Imposing further regulations on ISPs and business enterprises, and non-profits to handle electronic personal information including: ( 1 ) stating explicitly the purpose, means and scope of such personal information collection and usage, ( 2 ) publicizing widely relevant policies and obtain consent of such collection, ( 3 ) prohibiting disclosure, alteration, selling, or destruction of collected electronic personal information, ( 4 ) adopting technical and other necessary measures to ensure the safety of electronic personal information, and must promptly take remedial measures when such information is disclosed, damaged or lost, ( 5 ) promptly taking any remedial measures if anything of the above occurs, ( 6 ) and requiring ISPs to mandate users to furnish authentic identity information when providing access or...
Regulation

Administrative Measures on Internet Information Services, September 20, 2000

Requiring Internet information providers (ISPs) to obtain approval from the Ministry of Information Industry before creating any sort of joint venture with a foreign company and associated creation of any ISP services. ( Article 6-8 ). ISPs are also required to keep records of the log-on time of users, user’s accounts and the telephone number from which users dial in for 60 days and provide them to State authorities on demand.
Policy Document
Proposed Law

Internet Filtering Plan, 2009

Malaysia considered the establishment of an internet filter similar to the Green Dam project in China. Niluksi Koswanage, Malaysia Examines Internet Filter, Tougher Controls , Reuters, Aug. 6, 2009. Malaysia did not do it since it would hurt freedom and foreign direct investments. Razak Ahmad and Royce Cheah, Malaysia Backs off Internet Filter Plan , Reuters, Aug. 7, 2009. The Malaysian Communications and Multimedia Commission, which issued the tender, said it was a study on Internet usage so as to boost Malaysian content on the Internet and that reports of a filter were “sensationalized”. But a copy of the tender documents, seen by Reuters, appeared to contradict that statement. Niluksi Koswanage and Razak Ahmad, Malaysia to Cancel Internet Filter , Reuters, Aug. 12, 2009.
Institution (Description)

Regulatory Entity: Committee for Determining Instances of Criminal Web Content

Under the Computer Crimes Law, the Committee for Determining Instances of Criminal Web Content (CDICWC) is the regulatory entity, which is entitled to issue orders against ISPs regarding the legality, blocking and removal of online content. The orders of the CDICWC do not involve judicial review and the ISPs must comply under severe penalties. The CDICWC is under the authority of the Supreme Court of Cyberspace.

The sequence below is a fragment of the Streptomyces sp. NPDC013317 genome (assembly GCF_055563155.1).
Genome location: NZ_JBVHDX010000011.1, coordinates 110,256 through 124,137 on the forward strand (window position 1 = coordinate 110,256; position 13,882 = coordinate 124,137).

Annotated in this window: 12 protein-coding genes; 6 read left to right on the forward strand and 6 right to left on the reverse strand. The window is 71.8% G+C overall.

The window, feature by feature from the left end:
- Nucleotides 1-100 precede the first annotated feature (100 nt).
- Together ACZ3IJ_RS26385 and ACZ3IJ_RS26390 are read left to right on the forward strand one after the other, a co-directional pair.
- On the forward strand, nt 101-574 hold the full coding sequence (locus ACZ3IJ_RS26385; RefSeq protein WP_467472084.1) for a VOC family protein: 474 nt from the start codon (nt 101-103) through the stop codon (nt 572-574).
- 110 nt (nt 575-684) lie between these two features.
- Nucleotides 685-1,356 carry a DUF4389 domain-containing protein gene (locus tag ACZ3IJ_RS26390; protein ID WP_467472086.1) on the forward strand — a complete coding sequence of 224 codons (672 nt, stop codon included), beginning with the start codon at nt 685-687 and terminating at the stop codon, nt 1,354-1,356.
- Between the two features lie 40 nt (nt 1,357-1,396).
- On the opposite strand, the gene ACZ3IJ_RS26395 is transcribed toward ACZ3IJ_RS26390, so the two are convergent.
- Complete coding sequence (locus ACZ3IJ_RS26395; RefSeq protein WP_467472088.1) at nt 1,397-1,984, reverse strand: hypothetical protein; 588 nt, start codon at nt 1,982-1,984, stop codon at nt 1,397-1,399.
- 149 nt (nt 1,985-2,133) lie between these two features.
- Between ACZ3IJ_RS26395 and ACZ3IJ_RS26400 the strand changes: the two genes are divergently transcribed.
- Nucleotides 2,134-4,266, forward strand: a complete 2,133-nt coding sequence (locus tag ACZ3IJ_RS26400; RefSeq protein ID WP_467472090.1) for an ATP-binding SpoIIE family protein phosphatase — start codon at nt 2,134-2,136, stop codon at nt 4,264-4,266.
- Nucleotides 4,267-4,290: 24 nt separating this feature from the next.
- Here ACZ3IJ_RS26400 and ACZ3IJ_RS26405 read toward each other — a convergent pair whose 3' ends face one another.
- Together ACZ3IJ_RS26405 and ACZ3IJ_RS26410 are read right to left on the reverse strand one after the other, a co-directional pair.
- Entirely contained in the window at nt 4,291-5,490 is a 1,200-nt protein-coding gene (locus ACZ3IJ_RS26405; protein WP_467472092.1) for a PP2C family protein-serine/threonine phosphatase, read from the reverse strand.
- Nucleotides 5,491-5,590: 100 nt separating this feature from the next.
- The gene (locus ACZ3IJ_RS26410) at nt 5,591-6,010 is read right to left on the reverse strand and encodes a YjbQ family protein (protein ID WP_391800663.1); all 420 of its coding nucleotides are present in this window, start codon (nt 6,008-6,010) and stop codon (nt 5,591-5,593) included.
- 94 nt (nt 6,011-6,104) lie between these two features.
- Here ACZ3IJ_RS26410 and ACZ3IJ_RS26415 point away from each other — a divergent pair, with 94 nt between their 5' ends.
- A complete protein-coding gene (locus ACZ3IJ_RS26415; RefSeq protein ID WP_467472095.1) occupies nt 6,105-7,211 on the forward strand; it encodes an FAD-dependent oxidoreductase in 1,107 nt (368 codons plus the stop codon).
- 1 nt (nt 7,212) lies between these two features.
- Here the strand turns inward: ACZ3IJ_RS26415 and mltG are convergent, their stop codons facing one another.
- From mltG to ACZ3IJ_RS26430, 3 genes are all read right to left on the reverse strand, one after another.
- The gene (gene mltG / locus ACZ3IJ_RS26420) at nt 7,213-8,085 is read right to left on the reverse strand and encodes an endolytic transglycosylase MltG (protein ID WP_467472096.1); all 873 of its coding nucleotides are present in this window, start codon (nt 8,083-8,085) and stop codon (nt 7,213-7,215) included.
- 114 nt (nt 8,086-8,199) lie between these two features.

Europe

Court Decision

Google Inc., no. 399922, Conseil d'Etat

This case refers to the geographical scope of delistings in "right to be forgotten" ( droit au déréférencement ) requests. Google filed a complaint on the Conseil d'Etat against the decision of CNIL to fine the company in the amount of 100,000 Euros for failing to comply with the commission letter of formal notice. On the letter, CNIL demanded Google to delist search results on all the extensions of domain name of its search engine (google.fr; google.uk; etc...). CNIL considered the measures took by the company insufficient to ensure the data protection rights of European citizens. In this decision, the Conseil d'Etat stayed the proceedings and referred three questions to the European Court of Justice (ECJ). The first question is if a search engine, when implementing the ECJ's Google Spain decision, must delist the...
Court Decision

Mme C, M. F, M. H, M. D, F, Conseil d'Etat

With this decision, the Conseil d'Etat refers to the ECJ questions about the implementation of the "right to be forgotten", based on four requests refused by Google, brought to CNIL and refused by the Commission, and then brought by the claimants to the Conseil. The Conseil d'Etat seeks clarification on the interpretation of the Google Spain about the obligations of a search engine to delist search results pointing to web pages that contain sensistive data - as defined in the EU Directive 95/46/EU (the Data Protection Directive)
Administrative Decision

Procedimiento Sancionador PS/00149/2016. Resolución R/02232/2016

In this administrative proceeding within the Spanish DPA (AEPD - Agencia Española de Protección de Datos), Google was fined in 150,000 Euros for communicating webmasters about the delisting of content based on data protection requests (Right to be Forgotten requests, based on the European and Spanish rights to cancellation and opposition). Building upon the guidelines issued by the Article 29 Working Party, the agency decided that a search engine does not have the legal obligation to inform webmasters and that the communication could render the request to be delisted inefficient, by allowing, among other things, the publisher to change the URL delisted or to create lists of URLs subject to de-indexed. When considering that Google would only inform that a URL was delisted based on the European data protection...